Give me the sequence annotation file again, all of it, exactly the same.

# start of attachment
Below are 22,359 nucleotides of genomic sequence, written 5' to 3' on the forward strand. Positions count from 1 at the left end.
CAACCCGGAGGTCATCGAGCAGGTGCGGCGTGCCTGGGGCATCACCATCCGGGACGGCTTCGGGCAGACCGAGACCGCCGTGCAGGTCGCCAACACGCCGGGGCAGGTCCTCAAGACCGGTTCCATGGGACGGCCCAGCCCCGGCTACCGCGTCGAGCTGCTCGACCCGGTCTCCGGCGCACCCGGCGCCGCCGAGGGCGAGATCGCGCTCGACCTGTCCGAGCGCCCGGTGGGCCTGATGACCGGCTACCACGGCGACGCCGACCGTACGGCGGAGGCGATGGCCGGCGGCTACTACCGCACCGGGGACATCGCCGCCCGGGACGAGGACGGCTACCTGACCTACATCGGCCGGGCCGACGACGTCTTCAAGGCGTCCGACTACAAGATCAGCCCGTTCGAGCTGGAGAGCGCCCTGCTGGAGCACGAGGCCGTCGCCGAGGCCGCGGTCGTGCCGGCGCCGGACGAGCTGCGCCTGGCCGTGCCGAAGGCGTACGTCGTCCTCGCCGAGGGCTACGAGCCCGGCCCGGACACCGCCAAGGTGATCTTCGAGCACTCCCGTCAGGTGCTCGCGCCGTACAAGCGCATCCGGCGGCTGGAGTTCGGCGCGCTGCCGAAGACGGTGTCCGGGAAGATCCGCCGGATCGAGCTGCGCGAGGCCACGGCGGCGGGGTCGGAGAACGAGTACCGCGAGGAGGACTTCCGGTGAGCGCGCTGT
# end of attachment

Below are 22,359 nucleotides of genomic sequence, written 5' to 3' on the forward strand. Positions count from 1 at the left end.
CAACCCGGAGGTCATCGAGCAGGTGCGGCGTGCCTGGGGCATCACCATCCGGGACGGCTTCGGGCAGACCGAGACCGCCGTGCAGGTCGCCAACACGCCGGGGCAGGTCCTCAAGACCGGTTCCATGGGACGGCCCAGCCCCGGCTACCGCGTCGAGCTGCTCGACCCGGTCTCCGGCGCACCCGGCGCCGCCGAGGGCGAGATCGCGCTCGACCTGTCCGAGCGCCCGGTGGGCCTGATGACCGGCTACCACGGCGACGCCGACCGTACGGCGGAGGCGATGGCCGGCGGCTACTACCGCACCGGGGACATCGCCGCCCGGGACGAGGACGGCTACCTGACCTACATCGGCCGGGCCGACGACGTCTTCAAGGCGTCCGACTACAAGATCAGCCCGTTCGAGCTGGAGAGCGCCCTGCTGGAGCACGAGGCCGTCGCCGAGGCCGCGGTCGTGCCGGCGCCGGACGAGCTGCGCCTGGCCGTGCCGAAGGCGTACGTCGTCCTCGCCGAGGGCTACGAGCCCGGCCCGGACACCGCCAAGGTGATCTTCGAGCACTCCCGTCAGGTGCTCGCGCCGTACAAGCGCATCCGGCGGCTGGAGTTCGGCGCGCTGCCGAAGACGGTGTCCGGGAAGATCCGCCGGATCGAGCTGCGCGAGGCCACGGCGGCGGGGTCGGAGAACGAGTACCGCGAGGAGGACTTCCGGTGAGCGCGCTGT